Furthermore, it has been noted that the concave configuration of the piston face 44 reduces the finger pressure required to depress the piston 28. Helpful in this regard is the lack of turbulence and agitation involved during the pumping action, all of which enhances the ease with which the piston 28 may be depressed.
On the other hand, the convex configuration of the takeup piston 16 assures that as the latter approaches the upper limits of its travel, the face 17 thereof will be complementally received by the concavity of the pumping piston 28. Consequently, evacuation of the product within chamber 32 is maximized, there being no remaining space for entrapment of product residue between the complemental faces 44 and 17 once the takeup piston 16 has fully risen into engagement with the piston 28.
Furthermore, it is believed that as a result of the convex configuration applied to the takeup piston face 17, an enhanced peripheral sealing action is obtained between takeup piston 16 and the walls of the chamber 32, perhaps as a result of product forces being directed downwardly along the domed face 17 and generally outwardly toward the sealing periphery of the piston 16.
It will of course be understood that the foregoing sets forth but one exemplary embodiment of the present invention. Various modifications within the spirit and scope of this invention will be apparent to those skilled in the art, and such modifications can obviously be made without departing from the underlying principles of the invention.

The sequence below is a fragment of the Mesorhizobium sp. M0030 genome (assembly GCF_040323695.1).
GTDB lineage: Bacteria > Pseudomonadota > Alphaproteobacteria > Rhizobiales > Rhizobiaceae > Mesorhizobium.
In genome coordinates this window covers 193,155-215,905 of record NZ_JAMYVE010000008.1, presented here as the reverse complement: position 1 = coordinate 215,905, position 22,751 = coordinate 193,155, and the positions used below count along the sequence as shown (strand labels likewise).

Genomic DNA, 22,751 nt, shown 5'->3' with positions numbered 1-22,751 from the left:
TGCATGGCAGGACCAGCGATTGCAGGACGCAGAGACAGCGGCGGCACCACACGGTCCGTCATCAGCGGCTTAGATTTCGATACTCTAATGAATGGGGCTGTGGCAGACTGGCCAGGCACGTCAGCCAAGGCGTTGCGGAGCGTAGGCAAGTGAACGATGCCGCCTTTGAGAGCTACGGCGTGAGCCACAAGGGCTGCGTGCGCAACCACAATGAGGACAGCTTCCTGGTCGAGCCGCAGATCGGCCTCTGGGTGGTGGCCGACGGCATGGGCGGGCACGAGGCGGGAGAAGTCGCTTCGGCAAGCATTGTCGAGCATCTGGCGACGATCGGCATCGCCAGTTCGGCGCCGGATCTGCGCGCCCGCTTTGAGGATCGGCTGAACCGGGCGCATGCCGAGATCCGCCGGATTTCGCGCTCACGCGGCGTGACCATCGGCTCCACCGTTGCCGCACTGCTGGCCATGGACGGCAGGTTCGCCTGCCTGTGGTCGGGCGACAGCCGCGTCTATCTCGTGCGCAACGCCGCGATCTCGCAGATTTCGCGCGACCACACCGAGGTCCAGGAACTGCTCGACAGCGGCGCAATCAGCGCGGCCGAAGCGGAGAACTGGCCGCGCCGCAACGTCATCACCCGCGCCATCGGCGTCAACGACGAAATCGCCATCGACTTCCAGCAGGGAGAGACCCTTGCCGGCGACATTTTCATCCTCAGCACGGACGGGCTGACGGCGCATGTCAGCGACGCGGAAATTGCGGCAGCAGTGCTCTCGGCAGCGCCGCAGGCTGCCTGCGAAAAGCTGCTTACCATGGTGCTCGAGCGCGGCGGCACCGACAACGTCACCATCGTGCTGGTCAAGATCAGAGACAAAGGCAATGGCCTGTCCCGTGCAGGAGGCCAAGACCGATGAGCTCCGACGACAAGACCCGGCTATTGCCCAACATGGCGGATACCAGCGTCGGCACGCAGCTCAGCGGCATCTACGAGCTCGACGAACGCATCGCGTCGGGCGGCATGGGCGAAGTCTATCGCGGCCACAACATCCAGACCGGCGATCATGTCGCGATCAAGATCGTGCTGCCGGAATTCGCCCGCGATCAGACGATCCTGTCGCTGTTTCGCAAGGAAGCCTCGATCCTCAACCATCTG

|Cited Patent||Filing date||Publication date||Applicant||Title|
|US2341031 *||Aug 7, 1942||Feb 8, 1944||Flynn Vincent H||Cream and paste dispenser|
|US2944705 *||Apr 10, 1958||Jul 12, 1960||Regent Plastics Inc||Dispenser for paste material|
|US3405845 *||Dec 23, 1966||Oct 15, 1968||Products Res And Chemical Corp||Gas generating dispenser|
|US4323175 *||Apr 21, 1980||Apr 6, 1982||Josef Eckert||Dispenser utilizing a follower and delivery device for dispensing pastes, creams, etc.|
|US4437584 *||Aug 28, 1981||Mar 20, 1984||Colgate-Palmolive Company||Toothpaste dispenser|
|US4461403 *||Dec 10, 1981||Jul 24, 1984||Colgate-Palmolive Company||Striping dispenser|
|US4511068 *||Jan 7, 1983||Apr 16, 1985||Gap Gesselschaft Fuer Auswertungen Und Patente Ag||Dispenser for paste-like products|
|GB472508A *||Title not available|
|Citing Patent||Filing date||Publication date||Applicant||Title|
|US4804115 *||Apr 29, 1988||Feb 14, 1989||Metal Box P.L.C.||Pump chamber dispenser|
|US4936493 *||Nov 23, 1987||Jun 26, 1990||Calmar, Inc.||Elastomeric valve and piston structure for product dispenser|
|US4991744 *||Feb 1, 1989||Feb 12, 1991||Colgate Palmolive Company||Dispenser for the metered delivery of pasty products|